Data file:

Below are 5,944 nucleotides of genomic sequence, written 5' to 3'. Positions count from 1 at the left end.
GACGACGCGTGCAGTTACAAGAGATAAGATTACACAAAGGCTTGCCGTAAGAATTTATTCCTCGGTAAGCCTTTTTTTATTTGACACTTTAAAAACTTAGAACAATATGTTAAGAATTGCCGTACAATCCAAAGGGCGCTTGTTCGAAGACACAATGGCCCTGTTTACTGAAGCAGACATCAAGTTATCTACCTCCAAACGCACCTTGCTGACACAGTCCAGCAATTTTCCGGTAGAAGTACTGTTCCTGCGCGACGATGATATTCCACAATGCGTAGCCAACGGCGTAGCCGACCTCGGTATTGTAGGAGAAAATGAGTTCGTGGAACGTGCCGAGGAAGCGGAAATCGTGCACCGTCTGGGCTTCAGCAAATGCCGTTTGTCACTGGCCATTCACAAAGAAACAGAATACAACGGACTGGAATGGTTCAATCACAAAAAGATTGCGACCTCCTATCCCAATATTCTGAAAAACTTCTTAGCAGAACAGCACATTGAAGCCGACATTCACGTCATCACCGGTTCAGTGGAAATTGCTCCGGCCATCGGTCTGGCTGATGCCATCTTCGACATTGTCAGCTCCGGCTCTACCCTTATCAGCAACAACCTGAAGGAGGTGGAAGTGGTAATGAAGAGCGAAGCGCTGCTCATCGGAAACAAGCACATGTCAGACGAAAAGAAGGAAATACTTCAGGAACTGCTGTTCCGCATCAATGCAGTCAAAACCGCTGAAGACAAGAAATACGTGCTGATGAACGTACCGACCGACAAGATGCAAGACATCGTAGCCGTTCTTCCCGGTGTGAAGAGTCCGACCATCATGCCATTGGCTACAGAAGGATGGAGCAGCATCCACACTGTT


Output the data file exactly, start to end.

Below are 5,944 nucleotides of genomic sequence, written 5' to 3'. Positions count from 1 at the left end.
GACGACGCGTGCAGTTACAAGAGATAAGATTACACAAAGGCTTGCCGTAAGAATTTATTCCTCGGTAAGCCTTTTTTTATTTGACACTTTAAAAACTTAGAACAATATGTTAAGAATTGCCGTACAATCCAAAGGGCGCTTGTTCGAAGACACAATGGCCCTGTTTACTGAAGCAGACATCAAGTTATCTACCTCCAAACGCACCTTGCTGACACAGTCCAGCAATTTTCCGGTAGAAGTACTGTTCCTGCGCGACGATGATATTCCACAATGCGTAGCCAACGGCGTAGCCGACCTCGGTATTGTAGGAGAAAATGAGTTCGTGGAACGTGCCGAGGAAGCGGAAATCGTGCACCGTCTGGGCTTCAGCAAATGCCGTTTGTCACTGGCCATTCACAAAGAAACAGAATACAACGGACTGGAATGGTTCAATCACAAAAAGATTGCGACCTCCTATCCCAATATTCTGAAAAACTTCTTAGCAGAACAGCACATTGAAGCCGACATTCACGTCATCACCGGTTCAGTGGAAATTGCTCCGGCCATCGGTCTGGCTGATGCCATCTTCGACATTGTCAGCTCCGGCTCTACCCTTATCAGCAACAACCTGAAGGAGGTGGAAGTGGTAATGAAGAGCGAAGCGCTGCTCATCGGAAACAAGCACATGTCAGACGAAAAGAAGGAAATACTTCAGGAACTGCTGTTCCGCATCAATGCAGTCAAAACCGCTGAAGACAAGAAATACGTGCTGATGAACGTACCGACCGACAAGATGCAAGACATCGTAGCCGTTCTTCCCGGTGTGAAGAGTCCGACCATCATGCCATTGGCTACAGAAGGATGGAGCAGCATCCACACTGTT